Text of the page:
HANOVER COUNTY, Va. (WRIC) — An online database is shining a new light on dozens of cold cases across Virginia.
The new cold case database was launched in June after the General Assembly passed a bill in 2020. Delegate Danica Roem (D-Prince William) introduced the bill a couple of years ago to launch the database.
“Government transparency, accessibility to public documents, making sure the public can actually see what their government is doing and having the most amount of information available to them, those are all things I spent my entire career in the newsroom working on,” Del. Roem said. “For me, the idea of having a publicly searchable cold case database. This is a win on all accounts.”
The first version of the online tool features more than 30 cases from Virginia State Police. It includes missing persons, homicides and unidentified persons cases.
Corey Johnson’s case has stumped investigators for more than 30 years. According to the database, Johnson borrowed his father’s burgundy Mercury Grand Marquis in 1991 while his own car was being repaired. The next day on May 26, the same car was found abandoned along Crown Hill Road in Hanover County.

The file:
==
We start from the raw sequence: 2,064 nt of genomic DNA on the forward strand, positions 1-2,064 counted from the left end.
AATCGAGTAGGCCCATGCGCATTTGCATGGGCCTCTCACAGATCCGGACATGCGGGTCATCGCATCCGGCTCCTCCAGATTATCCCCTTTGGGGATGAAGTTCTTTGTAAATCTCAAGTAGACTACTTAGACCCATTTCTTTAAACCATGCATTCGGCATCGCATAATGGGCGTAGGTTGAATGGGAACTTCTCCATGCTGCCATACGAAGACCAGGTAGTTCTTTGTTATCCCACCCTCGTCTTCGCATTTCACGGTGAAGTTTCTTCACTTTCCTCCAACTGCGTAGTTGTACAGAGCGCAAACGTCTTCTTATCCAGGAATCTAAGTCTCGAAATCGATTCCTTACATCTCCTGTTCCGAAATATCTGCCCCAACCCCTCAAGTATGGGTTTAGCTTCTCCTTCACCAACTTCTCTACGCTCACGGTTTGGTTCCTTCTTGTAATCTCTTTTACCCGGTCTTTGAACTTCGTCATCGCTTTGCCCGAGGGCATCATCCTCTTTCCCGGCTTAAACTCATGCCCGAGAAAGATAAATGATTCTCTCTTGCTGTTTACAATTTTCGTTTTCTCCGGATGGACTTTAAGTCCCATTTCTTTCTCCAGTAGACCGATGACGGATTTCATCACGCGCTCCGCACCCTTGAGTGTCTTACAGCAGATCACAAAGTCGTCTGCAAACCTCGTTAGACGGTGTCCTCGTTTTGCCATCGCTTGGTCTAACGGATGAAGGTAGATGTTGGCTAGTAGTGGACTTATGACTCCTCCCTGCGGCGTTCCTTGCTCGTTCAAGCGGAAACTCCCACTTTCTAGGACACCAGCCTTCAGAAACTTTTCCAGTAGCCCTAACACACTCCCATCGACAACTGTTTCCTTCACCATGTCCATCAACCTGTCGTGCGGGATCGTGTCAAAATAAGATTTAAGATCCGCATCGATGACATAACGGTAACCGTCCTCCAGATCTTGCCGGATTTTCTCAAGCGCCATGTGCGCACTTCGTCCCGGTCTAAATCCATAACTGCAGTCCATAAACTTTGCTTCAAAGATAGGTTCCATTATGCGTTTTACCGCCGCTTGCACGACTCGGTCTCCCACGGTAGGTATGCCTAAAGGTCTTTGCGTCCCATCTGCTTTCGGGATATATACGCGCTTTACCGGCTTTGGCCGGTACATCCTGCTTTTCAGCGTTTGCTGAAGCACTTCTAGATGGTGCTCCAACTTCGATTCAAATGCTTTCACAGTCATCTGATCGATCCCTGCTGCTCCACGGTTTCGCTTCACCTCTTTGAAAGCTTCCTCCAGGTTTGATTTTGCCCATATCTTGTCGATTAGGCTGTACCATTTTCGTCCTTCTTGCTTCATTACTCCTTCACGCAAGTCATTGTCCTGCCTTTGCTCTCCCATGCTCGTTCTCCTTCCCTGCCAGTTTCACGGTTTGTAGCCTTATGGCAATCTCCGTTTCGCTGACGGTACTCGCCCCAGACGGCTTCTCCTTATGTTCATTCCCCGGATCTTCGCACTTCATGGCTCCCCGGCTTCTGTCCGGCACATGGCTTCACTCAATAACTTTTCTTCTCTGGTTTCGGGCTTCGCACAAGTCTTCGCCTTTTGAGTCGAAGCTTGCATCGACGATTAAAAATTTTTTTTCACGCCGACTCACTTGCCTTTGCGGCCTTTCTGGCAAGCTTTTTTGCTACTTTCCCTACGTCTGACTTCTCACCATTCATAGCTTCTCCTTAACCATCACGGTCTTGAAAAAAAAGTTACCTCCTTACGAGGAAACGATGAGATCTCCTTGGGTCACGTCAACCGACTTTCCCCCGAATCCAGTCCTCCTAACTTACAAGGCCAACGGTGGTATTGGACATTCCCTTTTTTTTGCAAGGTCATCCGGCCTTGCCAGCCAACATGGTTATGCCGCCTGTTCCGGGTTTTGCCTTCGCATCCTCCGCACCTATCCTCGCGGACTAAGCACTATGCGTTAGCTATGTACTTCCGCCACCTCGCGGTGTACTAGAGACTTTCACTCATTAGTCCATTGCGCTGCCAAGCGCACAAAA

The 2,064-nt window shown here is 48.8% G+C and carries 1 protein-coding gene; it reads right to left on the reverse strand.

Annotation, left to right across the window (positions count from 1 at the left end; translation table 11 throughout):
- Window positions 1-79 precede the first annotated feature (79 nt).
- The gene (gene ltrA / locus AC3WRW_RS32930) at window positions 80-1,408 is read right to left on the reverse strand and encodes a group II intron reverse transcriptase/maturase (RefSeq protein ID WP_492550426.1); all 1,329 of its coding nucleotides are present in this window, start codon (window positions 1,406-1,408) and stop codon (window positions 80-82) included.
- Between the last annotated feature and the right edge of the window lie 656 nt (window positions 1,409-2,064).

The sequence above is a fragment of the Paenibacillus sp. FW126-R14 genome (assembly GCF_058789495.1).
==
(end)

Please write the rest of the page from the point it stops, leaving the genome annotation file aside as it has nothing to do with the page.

Investigators found large amounts of blood and a piece of his skull inside the vehicle. Johnson’s body was nowhere to be found.
Roem said the journey to solve mysteries across the state is just the beginning for investigators. However, the database’s success relies on the public.
“This website, the cold case database will only work and do what it needs to do if the public knows about, the public is engaged with it and the public interacts with it,” she said.
People can leave tips online by selecting a case and then pressing the “submit” button. Roem added that a new set of eyes on these cases could lead to answers that victims’ families have been waiting for.
“I don’t know what is a more genuine human sentiment at this point than having closure,” Roem said. “We’re going to admit that we haven’t gotten justice in every case. That there are people who are still missing. There are bodies who turned up who are unidentified. There are people who were killed and whose killers were never brought to justice.”
Roem said in later versions of the database, it will continue to grow. Hopefully, not with new cold cases, but with more visibility of the ones that are already out there, she said.
“We want to make sure that things in the first five years that don’t get solved aren’t forgotten,” Roem said.